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Variable Torque Motors - American Made Efficiency
- Type: Brushless Permanent Magnet
- Manufacturer: Variable Torque Motors
- Torque Values: 400lb-ft
- Wattage and HP: 45kW / 60hp
- Availability: Now
The manufacturer says
"The VTM patented motor shifts - as RPMs increase the rotor separates from the stator. Think how a transmission helps a car, truck - combining low-end torque (acceleration), higher top-end speed and improved efficiency over a range of speeds. What if your truck had one gear? Not very efficient. Shifting increase mpg - for trucks and VTM users."
The motor's innovation comes from its ability to move in two directions. Normally, an electric motor turns in one direction to convert electricity to physical movement. When turning in the other direction, it generates electricity from physical movement. What the VTM does is also move back and forth, creating varying ranges of torque versus speed.
A brushless electric motor has three basic parts: a stator, a permanent magnet, and a shaft. Most designs have the permanent magnet attached to the shaft, all riding inside the stator. When power is applied to the stator, it becomes and electromagnet whose polarity is opposed to the permanent magnets on the shaft. This causes the permanent magnets to "run away" from the stator, creating spin on the shaft. This design creates maximum torque at all times, but is limited in how much speed it can produce.
What the VTM does is move the permanent magnet within and out of the stator, allowing for varying torque:speed ratios so that higher speeds can be achieved by sacrificing torque. Since most of the torque (power) is needed to get a vehicle started rolling and once it is moving, less power is needed to make it go faster, the VTM design allows for much higher speeds directly from the motor.
Speaking With the VTM Inventor - Larry Zepp
Larry Zepp, the inventor of the Variable Torque Motor and owner of the company based in Indiana by the same name, spoke with FutureCars about his motor design and the hybrid system he's built around it. While he's aiming his hybrid system at the medium-duty fleet vehicle market, varying sizes of the motor are also being made for other applications. Models begin at the S1000 for smaller applications (forklifts, ATVs, etc.) and go up to the S2000 and S3000 for larger vehicles.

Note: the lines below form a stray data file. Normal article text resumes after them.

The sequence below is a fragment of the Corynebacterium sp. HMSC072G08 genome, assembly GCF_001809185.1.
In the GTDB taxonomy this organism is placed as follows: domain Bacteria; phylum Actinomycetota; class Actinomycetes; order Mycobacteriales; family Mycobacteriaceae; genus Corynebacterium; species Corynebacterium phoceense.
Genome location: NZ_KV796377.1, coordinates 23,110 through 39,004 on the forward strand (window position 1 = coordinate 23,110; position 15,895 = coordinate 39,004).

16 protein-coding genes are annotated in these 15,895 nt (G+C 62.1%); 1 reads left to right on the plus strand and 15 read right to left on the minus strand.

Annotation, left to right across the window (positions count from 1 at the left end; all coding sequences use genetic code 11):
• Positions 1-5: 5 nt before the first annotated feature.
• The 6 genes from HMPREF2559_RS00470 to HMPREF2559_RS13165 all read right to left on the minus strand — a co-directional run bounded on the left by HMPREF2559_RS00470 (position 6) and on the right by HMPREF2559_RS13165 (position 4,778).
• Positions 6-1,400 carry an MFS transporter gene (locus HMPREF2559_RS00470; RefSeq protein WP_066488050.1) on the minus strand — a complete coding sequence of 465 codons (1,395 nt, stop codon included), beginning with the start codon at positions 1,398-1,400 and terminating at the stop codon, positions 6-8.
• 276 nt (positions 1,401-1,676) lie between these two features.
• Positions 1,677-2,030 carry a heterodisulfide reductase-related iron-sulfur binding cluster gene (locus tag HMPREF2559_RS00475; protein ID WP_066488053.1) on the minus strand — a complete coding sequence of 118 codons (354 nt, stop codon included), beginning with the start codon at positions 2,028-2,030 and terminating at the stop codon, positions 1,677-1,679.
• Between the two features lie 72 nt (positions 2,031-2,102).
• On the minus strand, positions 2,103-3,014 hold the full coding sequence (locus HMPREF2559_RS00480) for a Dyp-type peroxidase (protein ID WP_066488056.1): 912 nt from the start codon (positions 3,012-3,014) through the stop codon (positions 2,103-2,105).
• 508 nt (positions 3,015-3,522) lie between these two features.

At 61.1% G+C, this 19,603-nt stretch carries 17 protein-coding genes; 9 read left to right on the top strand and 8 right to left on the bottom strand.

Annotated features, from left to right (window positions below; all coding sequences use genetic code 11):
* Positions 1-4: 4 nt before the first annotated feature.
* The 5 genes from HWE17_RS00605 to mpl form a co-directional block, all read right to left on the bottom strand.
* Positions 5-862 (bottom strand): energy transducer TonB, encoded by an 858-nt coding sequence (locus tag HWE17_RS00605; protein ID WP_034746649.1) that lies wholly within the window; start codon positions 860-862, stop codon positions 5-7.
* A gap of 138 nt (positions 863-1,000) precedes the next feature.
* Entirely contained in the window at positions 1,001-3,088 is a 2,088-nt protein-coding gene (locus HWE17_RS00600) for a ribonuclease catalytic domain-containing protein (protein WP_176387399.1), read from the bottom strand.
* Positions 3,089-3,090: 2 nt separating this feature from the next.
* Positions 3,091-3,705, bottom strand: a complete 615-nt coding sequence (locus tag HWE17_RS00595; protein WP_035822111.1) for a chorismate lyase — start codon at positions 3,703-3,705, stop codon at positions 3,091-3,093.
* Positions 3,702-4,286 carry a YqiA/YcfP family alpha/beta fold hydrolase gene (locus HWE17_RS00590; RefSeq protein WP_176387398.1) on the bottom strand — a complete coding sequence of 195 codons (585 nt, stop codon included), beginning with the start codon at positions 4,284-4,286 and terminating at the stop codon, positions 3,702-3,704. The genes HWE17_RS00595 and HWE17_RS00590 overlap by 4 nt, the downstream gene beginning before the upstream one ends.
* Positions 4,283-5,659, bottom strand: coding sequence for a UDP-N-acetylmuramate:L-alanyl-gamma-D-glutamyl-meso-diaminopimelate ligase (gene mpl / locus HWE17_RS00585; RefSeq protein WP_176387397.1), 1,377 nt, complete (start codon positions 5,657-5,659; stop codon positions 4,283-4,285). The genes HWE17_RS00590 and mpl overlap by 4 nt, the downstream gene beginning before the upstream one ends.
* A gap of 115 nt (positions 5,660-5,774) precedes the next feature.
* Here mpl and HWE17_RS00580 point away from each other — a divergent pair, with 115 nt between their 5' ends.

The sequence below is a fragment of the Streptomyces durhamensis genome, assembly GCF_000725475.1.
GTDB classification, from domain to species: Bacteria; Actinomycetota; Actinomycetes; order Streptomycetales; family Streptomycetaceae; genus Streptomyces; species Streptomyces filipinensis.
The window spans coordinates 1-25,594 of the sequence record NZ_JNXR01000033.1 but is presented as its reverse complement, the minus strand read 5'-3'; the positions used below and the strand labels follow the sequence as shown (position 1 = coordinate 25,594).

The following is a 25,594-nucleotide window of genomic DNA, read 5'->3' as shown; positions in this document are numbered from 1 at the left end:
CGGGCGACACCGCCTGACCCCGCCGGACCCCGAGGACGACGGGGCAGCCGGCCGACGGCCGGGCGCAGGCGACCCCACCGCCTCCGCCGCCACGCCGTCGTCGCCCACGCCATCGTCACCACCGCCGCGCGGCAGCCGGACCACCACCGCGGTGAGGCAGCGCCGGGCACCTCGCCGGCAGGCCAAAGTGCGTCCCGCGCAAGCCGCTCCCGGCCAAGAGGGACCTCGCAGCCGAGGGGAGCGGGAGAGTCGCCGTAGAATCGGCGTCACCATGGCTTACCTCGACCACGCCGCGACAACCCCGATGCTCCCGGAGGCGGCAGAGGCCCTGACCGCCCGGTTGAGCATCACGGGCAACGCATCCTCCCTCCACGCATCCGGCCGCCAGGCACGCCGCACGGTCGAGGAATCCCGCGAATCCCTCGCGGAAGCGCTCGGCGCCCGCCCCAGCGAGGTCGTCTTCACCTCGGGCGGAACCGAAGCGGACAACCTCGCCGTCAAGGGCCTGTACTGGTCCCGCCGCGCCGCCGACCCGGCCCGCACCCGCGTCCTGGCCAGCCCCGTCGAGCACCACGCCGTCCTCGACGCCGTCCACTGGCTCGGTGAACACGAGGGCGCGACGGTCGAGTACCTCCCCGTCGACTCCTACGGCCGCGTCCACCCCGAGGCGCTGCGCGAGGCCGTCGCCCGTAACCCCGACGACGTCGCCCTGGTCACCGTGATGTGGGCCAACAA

Speaking of the recently-released medium-duty hybrid retrofit kit which utilizes the S3000, Zepp said:
"This system produces a 400 ft-lb. launch torque to the driveshaft and is designed for class 3 to the lighter class 7 trucks and buses. The hybrid can be installed as a retrofit to existing vehicles or on new vehicles. In many start / stop applications like an airport shuttle bus, the VTM hybrid improves MPG by 20-35%. It also installs on any type of engine - gas, diesel, CNG, propane.
"After 2 1/2 years of BETA testing, the hybrid system went into production this March. We were approved for retrofit into Indiana school buses in Jan. 2008 and have converted (4) demo school buses. Most of the hybrids are going into new class 4 buses."
That impressive power and efficiency comes from the motor's ability to not only shift itself as the truck speeds up, but to go fully neutral (with no drag) when the truck is above the motor's speed range. This means that it has no effect on the truck's highway mileage, unlike other hybrid systems.
The shift to "neutral" in the motor happens when the permanent magnet fully leaves the stator. In a normal electric motor, even with the power switched off, drag is produced as the magnets spin inside the stator and static magnetism "pulls" against the spin.
When reversed, Zepp's motor design also becomes increasingly efficient at regenerative braking, as the magnets shift back inside the stator in reverse of their exit as the vehicle slows.
This motor can be used in any of a number of electric vehicle applications, from hybrids to all-electrics. Variable Torque Motors' hybrid system is built specifically for medium-duty trucks and buses that see a lot of start-stop, as it utilizes ultracapacitors rather than batteries, which reduces the system weight by over 1,000 pounds compared to similar battery-using hybrid systems. It's currently being used in several Indiana school buses and the company's showcase airport shuttle-type bus.
Innovation is at hand in Indiana.
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